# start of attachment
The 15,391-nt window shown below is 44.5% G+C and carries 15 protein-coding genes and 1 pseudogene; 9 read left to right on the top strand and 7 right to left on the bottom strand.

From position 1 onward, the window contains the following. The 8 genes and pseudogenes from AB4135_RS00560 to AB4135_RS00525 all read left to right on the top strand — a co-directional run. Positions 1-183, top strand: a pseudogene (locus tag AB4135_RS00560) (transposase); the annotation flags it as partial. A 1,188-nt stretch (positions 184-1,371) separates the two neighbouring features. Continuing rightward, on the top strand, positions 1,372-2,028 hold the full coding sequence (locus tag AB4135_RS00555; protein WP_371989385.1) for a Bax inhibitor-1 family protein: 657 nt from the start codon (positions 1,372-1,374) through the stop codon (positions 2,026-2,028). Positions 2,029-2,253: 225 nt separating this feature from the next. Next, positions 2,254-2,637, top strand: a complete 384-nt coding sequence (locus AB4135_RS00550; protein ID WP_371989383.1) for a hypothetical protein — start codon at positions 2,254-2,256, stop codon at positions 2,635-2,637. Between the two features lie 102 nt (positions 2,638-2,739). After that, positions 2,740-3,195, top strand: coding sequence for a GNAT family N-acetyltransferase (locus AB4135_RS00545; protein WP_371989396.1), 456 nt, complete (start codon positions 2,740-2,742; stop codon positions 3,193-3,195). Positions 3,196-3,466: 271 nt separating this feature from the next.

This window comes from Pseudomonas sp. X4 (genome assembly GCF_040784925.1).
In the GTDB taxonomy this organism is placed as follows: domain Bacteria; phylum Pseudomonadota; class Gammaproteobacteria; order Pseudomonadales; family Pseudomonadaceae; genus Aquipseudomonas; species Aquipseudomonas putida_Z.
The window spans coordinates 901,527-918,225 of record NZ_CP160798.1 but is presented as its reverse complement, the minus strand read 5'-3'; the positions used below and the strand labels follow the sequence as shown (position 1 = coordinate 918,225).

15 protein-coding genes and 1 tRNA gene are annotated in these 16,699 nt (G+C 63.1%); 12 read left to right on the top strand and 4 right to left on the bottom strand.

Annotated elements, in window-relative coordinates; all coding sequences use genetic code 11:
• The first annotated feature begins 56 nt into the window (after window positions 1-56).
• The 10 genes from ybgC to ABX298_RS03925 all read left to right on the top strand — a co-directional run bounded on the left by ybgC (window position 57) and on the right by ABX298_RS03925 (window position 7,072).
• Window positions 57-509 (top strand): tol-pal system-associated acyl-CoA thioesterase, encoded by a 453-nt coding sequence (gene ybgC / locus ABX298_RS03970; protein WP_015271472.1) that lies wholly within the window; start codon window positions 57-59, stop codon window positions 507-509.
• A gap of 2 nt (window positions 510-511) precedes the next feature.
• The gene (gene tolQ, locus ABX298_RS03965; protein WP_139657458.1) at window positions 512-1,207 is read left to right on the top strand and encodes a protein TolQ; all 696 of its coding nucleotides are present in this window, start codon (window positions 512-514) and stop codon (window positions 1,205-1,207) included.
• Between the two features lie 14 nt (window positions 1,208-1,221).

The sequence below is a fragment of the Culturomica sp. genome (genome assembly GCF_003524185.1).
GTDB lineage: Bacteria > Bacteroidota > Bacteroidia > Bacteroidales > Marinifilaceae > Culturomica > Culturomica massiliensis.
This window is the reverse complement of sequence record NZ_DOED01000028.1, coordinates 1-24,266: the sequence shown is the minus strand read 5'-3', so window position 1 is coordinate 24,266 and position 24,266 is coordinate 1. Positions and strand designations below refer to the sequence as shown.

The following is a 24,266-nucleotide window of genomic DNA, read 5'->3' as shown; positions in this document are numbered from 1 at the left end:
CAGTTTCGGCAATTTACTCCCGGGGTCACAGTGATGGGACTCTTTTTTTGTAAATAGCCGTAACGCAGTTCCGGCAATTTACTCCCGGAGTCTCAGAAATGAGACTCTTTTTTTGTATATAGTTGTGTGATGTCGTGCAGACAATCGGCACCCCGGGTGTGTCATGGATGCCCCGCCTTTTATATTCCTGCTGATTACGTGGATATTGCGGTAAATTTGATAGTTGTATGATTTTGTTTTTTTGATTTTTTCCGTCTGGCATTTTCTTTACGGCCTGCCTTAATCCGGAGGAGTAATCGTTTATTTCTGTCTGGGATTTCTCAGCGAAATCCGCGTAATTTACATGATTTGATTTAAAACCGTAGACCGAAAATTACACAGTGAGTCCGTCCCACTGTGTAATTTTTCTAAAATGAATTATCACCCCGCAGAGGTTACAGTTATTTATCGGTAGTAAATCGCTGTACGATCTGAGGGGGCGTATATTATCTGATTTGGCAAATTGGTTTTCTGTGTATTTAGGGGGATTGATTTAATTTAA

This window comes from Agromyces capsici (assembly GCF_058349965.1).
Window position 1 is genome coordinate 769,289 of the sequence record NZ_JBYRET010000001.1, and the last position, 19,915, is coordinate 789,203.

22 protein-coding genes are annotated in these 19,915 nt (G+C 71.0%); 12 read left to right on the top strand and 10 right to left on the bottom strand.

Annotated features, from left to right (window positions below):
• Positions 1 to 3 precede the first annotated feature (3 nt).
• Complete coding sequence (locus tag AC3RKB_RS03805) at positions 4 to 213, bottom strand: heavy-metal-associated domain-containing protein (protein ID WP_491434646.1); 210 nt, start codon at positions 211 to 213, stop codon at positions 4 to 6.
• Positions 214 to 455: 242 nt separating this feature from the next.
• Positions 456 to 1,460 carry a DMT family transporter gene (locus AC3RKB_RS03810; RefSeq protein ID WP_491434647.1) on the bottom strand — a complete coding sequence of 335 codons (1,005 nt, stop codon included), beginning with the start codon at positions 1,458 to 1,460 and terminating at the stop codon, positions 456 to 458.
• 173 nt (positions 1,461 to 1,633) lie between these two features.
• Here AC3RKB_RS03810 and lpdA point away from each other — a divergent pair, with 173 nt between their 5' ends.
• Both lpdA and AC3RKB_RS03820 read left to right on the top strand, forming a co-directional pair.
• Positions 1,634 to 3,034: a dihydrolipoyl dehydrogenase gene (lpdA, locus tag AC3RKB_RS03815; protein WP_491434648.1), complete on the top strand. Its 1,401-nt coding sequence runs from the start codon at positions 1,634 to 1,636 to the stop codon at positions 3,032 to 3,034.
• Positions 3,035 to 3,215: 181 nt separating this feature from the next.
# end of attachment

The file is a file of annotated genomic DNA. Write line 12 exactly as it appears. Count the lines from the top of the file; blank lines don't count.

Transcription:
• The gene (gene tolQ, locus ABX298_RS03965; protein WP_139657458.1) at window positions 512-1,207 is read left to right on the top strand and encodes a protein TolQ; all 696 of its coding nucleotides are present in this window, start codon (window positions 512-514) and stop codon (window positions 1,205-1,207) included.